Why ‘The Normal Heart’ Is So Important Now

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In the tradition of “And the Band Played On”and “Angels in America,” HBO is gearing up for a new film about the AIDS epidemic of the 1980s. “The Normal Heart,” based on the autobiographical play by author and activist Larry Kramer, is an all-star event. It features out-actors Emmy Winner Jim Parsons, Matt Bomer, Jonathan Groff and Denis O’Hare. It also features Julia Roberts, Mark Ruffalo and Taylor Kitsch. This film is important because there is an entire generation of sexually active adults disconnected from the AIDS crisis. Meanwhile, infections are still on the rise. It also reminds both the LGBTQ community and the world at large of a major historical moment.

HIV is a complex problem. It’s most transmittable within the first two weeks of someone contracting it. This is outside the window of many standard tests that test for the antibodies. Additionally, we shouldn’t stigmatize people that have contracted the virus and subject them to living under the cloud of a death sentence. However, these positive representations of “Living with HIV” has helped create an ambivalence about contracting the virus. Youth aged 13 to 24 accounted for an estimated 26 percent of all new HIV infections in the United States, according to the Centers for Disease Control and Prevention. There has been major movements toward HIV prevention and education, but there hasn’t been much effort to tackle some major contributing factors. Low self-esteem, sex addiction and self-destructive habits can drive people toward having unsafe sex. Positive people declared undetectable can become indifferent about potentially infecting their partners. There has even been the development of a fetish for infecting oneself and others with the virus. This is not meant to ostracize anyone or attack any member of the LGBTQ community, however, we should focus on not hurting each other, spreading love and acceptance and tackling homophobia. This can help keep younger gay men from making risky choices.

“The Normal Heart” provides a context for the AIDS epidemic. It features notable stars playing a group of gay men fighting for HIV awareness. Their story has been relegated to history, but now you can see some of gay history’s first major activists played by award-winning actors. There are young people who may not even know about the vital distinction between HIV and AIDS. Showcasing amazing characters and their struggles with a virus wiping out an entire community is an important story that needs to be told. A huge bulk of LGBTQ history has been in the closet like the community at the time. This will provide a context for stories that shouldn’t forgotten. Gay men and women still can’t get married in every state, and bullying and gay bashing is still an issue. Remembering our past is important in rallying for a better future.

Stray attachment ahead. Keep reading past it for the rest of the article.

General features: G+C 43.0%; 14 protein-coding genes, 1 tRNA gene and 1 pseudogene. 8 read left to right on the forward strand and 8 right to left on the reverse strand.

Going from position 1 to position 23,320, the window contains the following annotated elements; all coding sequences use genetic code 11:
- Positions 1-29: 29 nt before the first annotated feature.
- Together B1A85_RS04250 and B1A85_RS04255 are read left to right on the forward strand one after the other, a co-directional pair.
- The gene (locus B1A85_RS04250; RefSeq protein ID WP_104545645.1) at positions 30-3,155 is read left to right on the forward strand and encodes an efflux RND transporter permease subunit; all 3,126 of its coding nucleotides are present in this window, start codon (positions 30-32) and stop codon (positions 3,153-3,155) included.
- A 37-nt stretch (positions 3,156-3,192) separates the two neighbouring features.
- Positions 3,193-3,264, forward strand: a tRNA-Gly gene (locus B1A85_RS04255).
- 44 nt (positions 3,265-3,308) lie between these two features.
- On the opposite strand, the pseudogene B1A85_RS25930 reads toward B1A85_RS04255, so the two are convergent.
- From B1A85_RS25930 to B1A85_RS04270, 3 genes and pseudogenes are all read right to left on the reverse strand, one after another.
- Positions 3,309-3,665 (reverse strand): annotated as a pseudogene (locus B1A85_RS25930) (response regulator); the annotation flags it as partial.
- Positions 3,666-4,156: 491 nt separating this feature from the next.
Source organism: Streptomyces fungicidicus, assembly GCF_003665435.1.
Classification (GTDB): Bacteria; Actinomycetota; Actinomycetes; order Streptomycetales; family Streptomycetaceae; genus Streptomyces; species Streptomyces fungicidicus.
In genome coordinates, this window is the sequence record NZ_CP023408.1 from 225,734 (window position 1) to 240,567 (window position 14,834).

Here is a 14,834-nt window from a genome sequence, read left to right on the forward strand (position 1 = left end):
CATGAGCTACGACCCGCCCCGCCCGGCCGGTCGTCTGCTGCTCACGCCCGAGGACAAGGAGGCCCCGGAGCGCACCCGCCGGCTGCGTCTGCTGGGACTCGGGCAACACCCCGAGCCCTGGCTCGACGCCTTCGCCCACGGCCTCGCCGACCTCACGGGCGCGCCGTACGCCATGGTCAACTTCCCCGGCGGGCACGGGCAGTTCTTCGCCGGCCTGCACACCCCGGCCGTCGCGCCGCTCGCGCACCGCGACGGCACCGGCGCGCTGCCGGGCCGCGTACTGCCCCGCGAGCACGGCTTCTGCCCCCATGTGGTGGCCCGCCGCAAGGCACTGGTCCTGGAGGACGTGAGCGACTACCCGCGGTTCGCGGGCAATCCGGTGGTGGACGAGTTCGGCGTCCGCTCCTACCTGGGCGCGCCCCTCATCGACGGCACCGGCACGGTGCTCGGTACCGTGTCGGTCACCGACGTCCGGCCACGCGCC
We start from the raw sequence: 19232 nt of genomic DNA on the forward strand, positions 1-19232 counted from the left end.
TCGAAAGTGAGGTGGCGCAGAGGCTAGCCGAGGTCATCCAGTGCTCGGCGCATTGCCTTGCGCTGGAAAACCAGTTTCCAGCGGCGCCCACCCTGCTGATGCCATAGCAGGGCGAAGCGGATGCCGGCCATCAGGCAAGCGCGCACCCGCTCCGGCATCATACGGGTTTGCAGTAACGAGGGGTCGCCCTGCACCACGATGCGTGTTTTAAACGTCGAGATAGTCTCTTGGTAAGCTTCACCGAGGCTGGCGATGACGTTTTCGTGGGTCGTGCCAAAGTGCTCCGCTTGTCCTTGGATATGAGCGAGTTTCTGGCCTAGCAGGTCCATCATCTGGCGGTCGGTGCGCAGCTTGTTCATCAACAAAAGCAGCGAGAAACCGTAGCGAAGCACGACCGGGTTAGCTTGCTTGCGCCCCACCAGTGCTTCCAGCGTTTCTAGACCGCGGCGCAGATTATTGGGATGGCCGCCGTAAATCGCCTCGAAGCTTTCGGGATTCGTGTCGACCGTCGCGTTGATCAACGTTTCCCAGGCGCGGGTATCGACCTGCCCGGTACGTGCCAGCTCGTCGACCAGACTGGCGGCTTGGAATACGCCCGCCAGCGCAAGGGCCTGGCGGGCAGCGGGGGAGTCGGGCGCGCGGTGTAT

“The Normal Heart”is also pretty important by showcasing out-actors playing gay characters. Bomer, Groff and Parsons have all found success in playing major heterosexual roles. In this film, they can play something a little closer to themselves and show the entire community that you can be gay and an actor. It’s a great positive reminder for the community that it’s OK to be gay. It may sound trite, but this message is rarely expressed. “It Gets Better” and “No H8” have become major political statements and rallying points, but what about messages to the community at large?

HIV is a hot-button issue. “The Normal Heart” not only provides a context for the epidemic, but also opens up a dialogue about the disease. It provides a heartfelt story and some major celebrities to give a face to something that has been relegated to the annals of gay history or a political-correctness minefield. At least this film will open the younger generation to the immense destructive power of the virus. But it will also show that gay stories with gay actors are worth telling.

“The Normal Heart” premiers on HBO Sunday, May 25 at 9 p.m.

Christian Cintron is a contributing journalist for TheBlot Magazine

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